Before MARIS, GOODRICH and McLAUGHLIN, Circuit Judges.
McLAUGHLIN, Circuit Judge.
Appellant, an alien of Danish nationality, was indicted and convicted under 8 U.S.C.A. § 180*fn1 for knowingly, unlawfully and feloniously reentering the United States after having been arrested and deported therefrom.
He argues on this appeal that there should have been a direction of acquittal; that there was no entry in violation of the statute and that the Trial Court permitted improper evidence to be admitted.
Appellant testified that he is a citizen of Denmark. There was uncontradicted proof that on March 11, 1940, there was an Immigration and Naturalization Service hearing accorded him under a warrant of arrest, and that on March 30, 1940, a warrant for his deportation was issued. It was further conceded that appellant sailed from San Francisco on August 11, 1945, as a member of the crew of the SS Cyrus Adler, an American ship, for a round trip voyage to Manila, P.I. Appellant said that the ship did not enter Manila Harbor; that he did not leave the ship, and that he returned on it to the United States. His discharge from the Adler indicated that the nature of the voyage was foreign.
Appellant testified that about October 21, 1947, he sailed from Baltimore to Palermo, Italy on the SS William Hawkins. Testimony of appellant at an Immigration and Naturalization Service hearing May 24, 1948, which was in evidence, gave his last arrival in the United States as May 4, 1948, aboard the William Hawkins. The indictment against appellant followed and was based on his reentry of May 4, 1948. The indictment was returned February 8, 1949.The case was tried November 7, 1949.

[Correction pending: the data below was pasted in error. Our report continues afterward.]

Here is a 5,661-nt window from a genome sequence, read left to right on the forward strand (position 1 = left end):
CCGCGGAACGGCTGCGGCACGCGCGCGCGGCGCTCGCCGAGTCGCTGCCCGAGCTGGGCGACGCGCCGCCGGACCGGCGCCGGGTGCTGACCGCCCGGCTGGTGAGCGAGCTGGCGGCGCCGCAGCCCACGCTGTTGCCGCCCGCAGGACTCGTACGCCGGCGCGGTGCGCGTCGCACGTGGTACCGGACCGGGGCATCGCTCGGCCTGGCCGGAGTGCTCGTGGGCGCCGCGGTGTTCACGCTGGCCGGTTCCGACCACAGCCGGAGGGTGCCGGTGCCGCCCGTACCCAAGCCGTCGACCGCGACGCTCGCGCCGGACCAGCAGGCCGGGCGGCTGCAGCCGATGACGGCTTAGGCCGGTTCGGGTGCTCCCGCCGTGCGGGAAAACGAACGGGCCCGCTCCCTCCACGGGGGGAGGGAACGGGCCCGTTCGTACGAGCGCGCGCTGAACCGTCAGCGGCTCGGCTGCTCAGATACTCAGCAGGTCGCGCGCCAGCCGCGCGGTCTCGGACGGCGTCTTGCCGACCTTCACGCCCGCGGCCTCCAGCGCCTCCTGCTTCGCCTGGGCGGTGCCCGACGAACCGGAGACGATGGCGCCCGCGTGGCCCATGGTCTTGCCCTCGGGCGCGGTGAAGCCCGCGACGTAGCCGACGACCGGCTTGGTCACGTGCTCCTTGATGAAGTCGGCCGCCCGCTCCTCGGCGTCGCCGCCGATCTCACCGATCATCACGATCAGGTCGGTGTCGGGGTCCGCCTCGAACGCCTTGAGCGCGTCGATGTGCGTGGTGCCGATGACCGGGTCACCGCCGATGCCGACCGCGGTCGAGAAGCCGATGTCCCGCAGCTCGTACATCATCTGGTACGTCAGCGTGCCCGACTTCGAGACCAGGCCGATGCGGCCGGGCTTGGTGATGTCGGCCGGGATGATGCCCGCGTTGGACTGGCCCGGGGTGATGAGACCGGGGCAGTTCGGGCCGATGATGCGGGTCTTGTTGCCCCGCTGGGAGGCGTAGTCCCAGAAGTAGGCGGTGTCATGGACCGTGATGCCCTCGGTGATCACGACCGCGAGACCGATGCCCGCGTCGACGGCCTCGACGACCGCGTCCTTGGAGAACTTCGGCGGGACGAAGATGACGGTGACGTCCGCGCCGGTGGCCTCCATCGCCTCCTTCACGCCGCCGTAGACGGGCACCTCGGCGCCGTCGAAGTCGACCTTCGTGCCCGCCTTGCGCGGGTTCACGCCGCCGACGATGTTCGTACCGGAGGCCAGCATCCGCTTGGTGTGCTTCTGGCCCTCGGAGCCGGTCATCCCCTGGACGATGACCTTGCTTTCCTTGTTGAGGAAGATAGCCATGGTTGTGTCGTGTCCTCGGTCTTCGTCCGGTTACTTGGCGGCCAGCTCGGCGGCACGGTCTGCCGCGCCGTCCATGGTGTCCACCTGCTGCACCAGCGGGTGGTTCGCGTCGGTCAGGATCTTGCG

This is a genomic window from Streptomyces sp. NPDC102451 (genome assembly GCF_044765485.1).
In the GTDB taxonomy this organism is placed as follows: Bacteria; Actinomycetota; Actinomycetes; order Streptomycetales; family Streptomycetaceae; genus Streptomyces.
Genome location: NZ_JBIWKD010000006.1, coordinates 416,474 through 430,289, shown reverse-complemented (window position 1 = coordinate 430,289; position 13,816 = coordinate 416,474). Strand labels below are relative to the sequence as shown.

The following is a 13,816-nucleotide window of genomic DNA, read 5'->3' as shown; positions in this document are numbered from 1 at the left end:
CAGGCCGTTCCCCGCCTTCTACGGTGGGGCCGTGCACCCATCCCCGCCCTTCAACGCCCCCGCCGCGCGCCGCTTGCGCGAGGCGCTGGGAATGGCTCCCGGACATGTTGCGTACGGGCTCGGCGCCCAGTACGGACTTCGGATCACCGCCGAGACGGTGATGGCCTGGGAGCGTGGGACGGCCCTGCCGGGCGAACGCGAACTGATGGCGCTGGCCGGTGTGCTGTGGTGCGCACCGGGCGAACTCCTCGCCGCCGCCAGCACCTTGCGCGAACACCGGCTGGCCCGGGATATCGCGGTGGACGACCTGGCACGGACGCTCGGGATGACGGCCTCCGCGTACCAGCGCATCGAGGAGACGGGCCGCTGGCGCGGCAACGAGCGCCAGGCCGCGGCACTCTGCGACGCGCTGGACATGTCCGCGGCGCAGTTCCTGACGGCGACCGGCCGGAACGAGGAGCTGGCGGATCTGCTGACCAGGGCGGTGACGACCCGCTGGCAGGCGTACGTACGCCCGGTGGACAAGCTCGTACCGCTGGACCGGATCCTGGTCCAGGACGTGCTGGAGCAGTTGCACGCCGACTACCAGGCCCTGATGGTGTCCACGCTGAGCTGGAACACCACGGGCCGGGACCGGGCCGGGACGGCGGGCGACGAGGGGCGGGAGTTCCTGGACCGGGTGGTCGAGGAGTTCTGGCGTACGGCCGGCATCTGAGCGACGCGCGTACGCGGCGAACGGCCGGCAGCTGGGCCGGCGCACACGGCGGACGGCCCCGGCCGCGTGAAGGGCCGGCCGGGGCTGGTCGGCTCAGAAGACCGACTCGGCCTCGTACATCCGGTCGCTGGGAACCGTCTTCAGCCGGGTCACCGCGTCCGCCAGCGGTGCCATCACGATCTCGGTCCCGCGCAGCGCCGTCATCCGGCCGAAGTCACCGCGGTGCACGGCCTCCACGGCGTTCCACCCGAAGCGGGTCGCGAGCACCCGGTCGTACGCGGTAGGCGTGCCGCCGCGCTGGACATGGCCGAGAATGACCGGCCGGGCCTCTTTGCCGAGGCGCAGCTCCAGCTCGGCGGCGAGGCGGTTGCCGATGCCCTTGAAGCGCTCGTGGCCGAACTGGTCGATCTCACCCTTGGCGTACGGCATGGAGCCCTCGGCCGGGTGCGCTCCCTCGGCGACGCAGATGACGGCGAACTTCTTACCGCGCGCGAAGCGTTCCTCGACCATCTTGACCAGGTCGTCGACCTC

Appellant's first two points will be considered together. He argues that the evidence was wholly insufficient to sustain a finding of guilt, and therefore that the Court should not have permitted the case to go to the jury and should have granted a motion for a judgment of acquittal. The basis of the contention seems to be that the sailing of appellant on the Adler did not constitute a leaving or departure within the statute, and, since there was no departure contrary to the statute, there could not have been a later illegal entry on the SS William Hawkins. The law is clearly to the contrary. The case of Corsetti v. McGrath, 9 Cir., 112 F.2d 719, is very much in point. Interpreting the governing statute, the opinion holds, 112 F.2d at page 720:
"Subdivision (b) of the above-quoted statute determines that there has been a deportation if the alien has been ordered to be deported and leaves the United States. Knowledge of the issuance of the order of deportation at or prior to such departure is not required by the statute to constitute deportation, and we should not amend the statute to include it. Appellant was ordered deported, and after issuance of the order, left the United States. Under subdivision (b) he was 'deported'."